In our Green Belt program we have an exercise where students create a histogram from a set of data. Most students use Excel to create their histogram, and here is the resulting graph: When submitting their work, students quite often include a statement to the effect that the data is “normally distributed” because it appears […]

# Author Archives: developers

One of the dilemmas that students face when choosing Six Sigma certification training is whether to attend a live, instructor led course in a traditional classroom setting or an online course. Both types of delivery have pluses and minuses. In the classroom, you will have the benefit of interaction with your instructor and the other […]

I have observed a number of problems and issues with the way that Six Sigma students gather data for, create and interpret control charts. The purpose of this article is to help you avoid these common problems and issues, and to help you understand how to use control charts as part of a Six Sigma […]

The Six Sigma methodology relies on decisions that are made based on facts and data. One of the challenges in the Analyze phase of Six Sigma is being able to identify what is really going on in a process based on the facts and data that were collected in the Measure phase. Another challenge is […]

I am often asked to provide recommendations on how to develop and/or select Six Sigma training programs. An interesting and very useful theory of how people develop and learn is the theory of Multiple Intelligences, developed by Howard Gardner, PhD, Professor of Education at Harvard University. This theory explains that each of us has a […]

One of my Master Black Belt students sent me an inquiry about a manufacturing process that was producing a very small percentage of scrap. He was having trouble understanding the control charts that he had created from his data and was convinced that he needed to perform a transformation on the underlying data. I started […]

One of my Black Belt students recently submitted his final project report. He used the two proportions test in Minitab to compare the proportion of on time performance for completion of employee appraisals, before and after improvement. I sent him the following feedback regarding this test. “Hi. Your null and alternate hypotheses are correctly stated. […]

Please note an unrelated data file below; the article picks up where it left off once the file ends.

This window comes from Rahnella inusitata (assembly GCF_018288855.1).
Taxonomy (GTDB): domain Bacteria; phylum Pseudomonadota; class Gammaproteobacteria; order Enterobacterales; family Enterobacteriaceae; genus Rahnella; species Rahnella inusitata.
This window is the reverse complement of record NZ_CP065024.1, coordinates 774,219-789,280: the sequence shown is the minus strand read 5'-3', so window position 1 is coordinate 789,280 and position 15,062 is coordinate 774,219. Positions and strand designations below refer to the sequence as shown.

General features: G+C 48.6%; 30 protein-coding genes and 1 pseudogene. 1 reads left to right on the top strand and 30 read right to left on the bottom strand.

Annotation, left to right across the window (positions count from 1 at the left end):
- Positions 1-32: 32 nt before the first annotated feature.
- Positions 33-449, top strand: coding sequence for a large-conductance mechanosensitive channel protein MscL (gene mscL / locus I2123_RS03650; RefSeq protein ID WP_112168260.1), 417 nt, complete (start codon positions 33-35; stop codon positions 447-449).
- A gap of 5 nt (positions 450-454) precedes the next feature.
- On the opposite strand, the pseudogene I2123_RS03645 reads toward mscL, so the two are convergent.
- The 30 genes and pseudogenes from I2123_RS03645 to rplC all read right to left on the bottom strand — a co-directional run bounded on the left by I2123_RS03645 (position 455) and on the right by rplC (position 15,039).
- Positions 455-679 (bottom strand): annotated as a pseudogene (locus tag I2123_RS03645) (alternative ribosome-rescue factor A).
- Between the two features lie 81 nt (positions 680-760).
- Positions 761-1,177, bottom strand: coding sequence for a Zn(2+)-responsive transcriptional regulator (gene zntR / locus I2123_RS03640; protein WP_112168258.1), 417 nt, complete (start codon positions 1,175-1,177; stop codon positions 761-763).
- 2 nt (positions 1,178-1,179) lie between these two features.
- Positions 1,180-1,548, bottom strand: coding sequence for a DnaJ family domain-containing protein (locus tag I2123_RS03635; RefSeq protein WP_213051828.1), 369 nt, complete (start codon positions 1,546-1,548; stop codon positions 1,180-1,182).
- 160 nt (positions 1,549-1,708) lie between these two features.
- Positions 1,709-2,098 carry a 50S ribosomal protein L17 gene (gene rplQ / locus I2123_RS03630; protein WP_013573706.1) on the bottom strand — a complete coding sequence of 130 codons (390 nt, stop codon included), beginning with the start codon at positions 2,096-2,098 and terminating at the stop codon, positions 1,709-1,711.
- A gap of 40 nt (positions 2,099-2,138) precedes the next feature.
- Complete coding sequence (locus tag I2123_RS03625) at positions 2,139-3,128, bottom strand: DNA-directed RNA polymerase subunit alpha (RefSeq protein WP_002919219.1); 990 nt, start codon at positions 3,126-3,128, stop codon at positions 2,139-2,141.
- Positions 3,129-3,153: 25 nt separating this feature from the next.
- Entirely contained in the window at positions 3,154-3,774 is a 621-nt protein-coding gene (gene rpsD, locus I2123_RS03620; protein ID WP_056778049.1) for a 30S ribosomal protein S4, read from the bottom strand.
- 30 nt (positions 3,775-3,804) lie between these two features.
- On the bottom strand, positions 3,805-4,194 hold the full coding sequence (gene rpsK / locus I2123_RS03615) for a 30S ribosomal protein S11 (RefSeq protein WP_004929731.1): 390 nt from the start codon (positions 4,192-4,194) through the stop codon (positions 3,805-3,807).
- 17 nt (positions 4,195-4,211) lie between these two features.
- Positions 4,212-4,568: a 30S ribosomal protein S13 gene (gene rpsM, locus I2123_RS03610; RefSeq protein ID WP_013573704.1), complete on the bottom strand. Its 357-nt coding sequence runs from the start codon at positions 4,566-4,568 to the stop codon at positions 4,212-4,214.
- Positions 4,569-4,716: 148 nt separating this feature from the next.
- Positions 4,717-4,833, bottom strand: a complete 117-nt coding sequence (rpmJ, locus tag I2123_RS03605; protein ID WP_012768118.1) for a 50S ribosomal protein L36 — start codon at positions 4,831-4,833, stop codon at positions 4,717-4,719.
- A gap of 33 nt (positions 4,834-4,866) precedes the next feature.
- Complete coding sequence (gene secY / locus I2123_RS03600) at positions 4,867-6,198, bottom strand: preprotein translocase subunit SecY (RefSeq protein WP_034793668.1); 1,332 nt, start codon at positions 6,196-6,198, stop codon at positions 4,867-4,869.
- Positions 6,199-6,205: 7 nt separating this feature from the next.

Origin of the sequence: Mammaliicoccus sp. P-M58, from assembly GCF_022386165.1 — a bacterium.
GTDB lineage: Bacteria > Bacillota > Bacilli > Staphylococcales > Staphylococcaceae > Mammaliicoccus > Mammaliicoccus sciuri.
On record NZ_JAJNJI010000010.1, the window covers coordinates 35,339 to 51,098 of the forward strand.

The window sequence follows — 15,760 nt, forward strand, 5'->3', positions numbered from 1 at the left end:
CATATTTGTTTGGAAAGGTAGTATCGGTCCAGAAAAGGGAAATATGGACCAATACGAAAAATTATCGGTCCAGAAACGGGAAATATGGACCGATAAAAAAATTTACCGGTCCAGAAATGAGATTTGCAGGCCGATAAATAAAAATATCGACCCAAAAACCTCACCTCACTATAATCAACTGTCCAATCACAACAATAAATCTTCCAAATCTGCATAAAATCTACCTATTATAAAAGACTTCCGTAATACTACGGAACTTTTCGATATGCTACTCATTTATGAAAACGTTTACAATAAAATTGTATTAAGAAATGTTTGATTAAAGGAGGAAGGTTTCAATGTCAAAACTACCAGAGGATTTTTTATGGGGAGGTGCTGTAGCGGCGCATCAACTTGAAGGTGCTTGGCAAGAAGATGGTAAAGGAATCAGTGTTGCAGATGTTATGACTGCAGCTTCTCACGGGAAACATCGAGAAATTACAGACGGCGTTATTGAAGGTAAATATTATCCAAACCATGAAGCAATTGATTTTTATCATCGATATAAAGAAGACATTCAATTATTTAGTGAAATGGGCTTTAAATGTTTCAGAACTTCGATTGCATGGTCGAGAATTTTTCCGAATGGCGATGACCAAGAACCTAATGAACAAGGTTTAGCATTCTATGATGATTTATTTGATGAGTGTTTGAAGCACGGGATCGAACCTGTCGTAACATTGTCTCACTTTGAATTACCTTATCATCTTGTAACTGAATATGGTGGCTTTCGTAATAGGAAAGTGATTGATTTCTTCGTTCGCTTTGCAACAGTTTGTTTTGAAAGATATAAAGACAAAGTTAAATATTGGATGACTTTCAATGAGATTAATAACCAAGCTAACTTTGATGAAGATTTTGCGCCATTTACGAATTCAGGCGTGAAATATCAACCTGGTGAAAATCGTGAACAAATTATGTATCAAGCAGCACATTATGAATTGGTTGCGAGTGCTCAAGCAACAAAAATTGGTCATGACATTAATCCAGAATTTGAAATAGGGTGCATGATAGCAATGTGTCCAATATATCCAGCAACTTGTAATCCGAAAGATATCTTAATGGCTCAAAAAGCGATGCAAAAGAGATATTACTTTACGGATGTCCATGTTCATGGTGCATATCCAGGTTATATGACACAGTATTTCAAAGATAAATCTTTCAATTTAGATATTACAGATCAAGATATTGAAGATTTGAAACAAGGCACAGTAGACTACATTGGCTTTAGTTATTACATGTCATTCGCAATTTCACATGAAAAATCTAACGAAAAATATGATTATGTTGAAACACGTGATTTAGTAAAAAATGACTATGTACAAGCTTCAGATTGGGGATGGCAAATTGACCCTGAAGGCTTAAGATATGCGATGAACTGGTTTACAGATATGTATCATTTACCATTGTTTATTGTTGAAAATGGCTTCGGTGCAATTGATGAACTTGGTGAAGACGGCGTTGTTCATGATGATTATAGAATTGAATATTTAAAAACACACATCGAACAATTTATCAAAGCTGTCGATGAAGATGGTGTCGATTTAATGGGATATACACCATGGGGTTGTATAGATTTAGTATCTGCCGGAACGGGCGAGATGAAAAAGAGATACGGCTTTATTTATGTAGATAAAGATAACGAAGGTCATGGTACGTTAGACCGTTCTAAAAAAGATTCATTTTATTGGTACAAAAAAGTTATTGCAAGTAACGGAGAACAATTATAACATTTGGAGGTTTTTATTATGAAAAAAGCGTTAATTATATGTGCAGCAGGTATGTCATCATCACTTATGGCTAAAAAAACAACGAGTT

Although the central limit theorem can seem abstract and devoid of any practical application, this theorem is actually quite important to the practice of statistics. As we will see, this theorem allows us to make some assumptions about a population. In order to understand the basis for the Central Limit Theorem, consider a population of […]

We should constantly strive to provide exactly what the customer wants when working on process improvement. One way to do so is to identify activities that are wasteful and then work to reduce or eliminate those activities. Waste is defined as an activity that consumes resources but does not add any value for the customer. […]

In an earlier article in this series, I introduced some basic issues in measurement systems analysis such as granularity, accuracy, reproducibility, repeatability, stability and linearity. In this article we will explore in more detail how to evaluate the performance of a measurement system with respect to bias and linearity. Gage bias examines the difference between […]